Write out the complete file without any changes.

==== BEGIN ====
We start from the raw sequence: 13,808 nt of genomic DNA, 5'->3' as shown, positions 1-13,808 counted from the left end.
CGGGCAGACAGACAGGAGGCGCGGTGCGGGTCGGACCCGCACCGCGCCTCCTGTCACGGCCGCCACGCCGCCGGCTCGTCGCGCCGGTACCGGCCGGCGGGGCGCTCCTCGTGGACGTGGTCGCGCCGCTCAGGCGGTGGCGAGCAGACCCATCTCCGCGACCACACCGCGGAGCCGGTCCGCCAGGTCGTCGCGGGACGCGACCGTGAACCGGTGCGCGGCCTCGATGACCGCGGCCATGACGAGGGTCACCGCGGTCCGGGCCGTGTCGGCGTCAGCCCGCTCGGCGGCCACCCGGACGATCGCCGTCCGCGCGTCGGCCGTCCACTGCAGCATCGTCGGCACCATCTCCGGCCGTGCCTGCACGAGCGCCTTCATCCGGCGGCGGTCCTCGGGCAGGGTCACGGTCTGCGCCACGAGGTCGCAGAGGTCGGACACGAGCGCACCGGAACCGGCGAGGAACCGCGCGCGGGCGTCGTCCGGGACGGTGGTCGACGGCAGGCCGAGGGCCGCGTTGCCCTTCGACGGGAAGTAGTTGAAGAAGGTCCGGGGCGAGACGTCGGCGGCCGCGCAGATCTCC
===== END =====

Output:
We start from the raw sequence: 13,808 nt of genomic DNA, 5'->3' as shown, positions 1-13,808 counted from the left end.
CGGGCAGACAGACAGGAGGCGCGGTGCGGGTCGGACCCGCACCGCGCCTCCTGTCACGGCCGCCACGCCGCCGGCTCGTCGCGCCGGTACCGGCCGGCGGGGCGCTCCTCGTGGACGTGGTCGCGCCGCTCAGGCGGTGGCGAGCAGACCCATCTCCGCGACCACACCGCGGAGCCGGTCCGCCAGGTCGTCGCGGGACGCGACCGTGAACCGGTGCGCGGCCTCGATGACCGCGGCCATGACGAGGGTCACCGCGGTCCGGGCCGTGTCGGCGTCAGCCCGCTCGGCGGCCACCCGGACGATCGCCGTCCGCGCGTCGGCCGTCCACTGCAGCATCGTCGGCACCATCTCCGGCCGTGCCTGCACGAGCGCCTTCATCCGGCGGCGGTCCTCGGGCAGGGTCACGGTCTGCGCCACGAGGTCGCAGAGGTCGGACACGAGCGCACCGGAACCGGCGAGGAACCGCGCGCGGGCGTCGTCCGGGACGGTGGTCGACGGCAGGCCGAGGGCCGCGTTGCCCTTCGACGGGAAGTAGTTGAAGAAGGTCCGGGGCGAGACGTCGGCGGCCGCGCAGATCTCC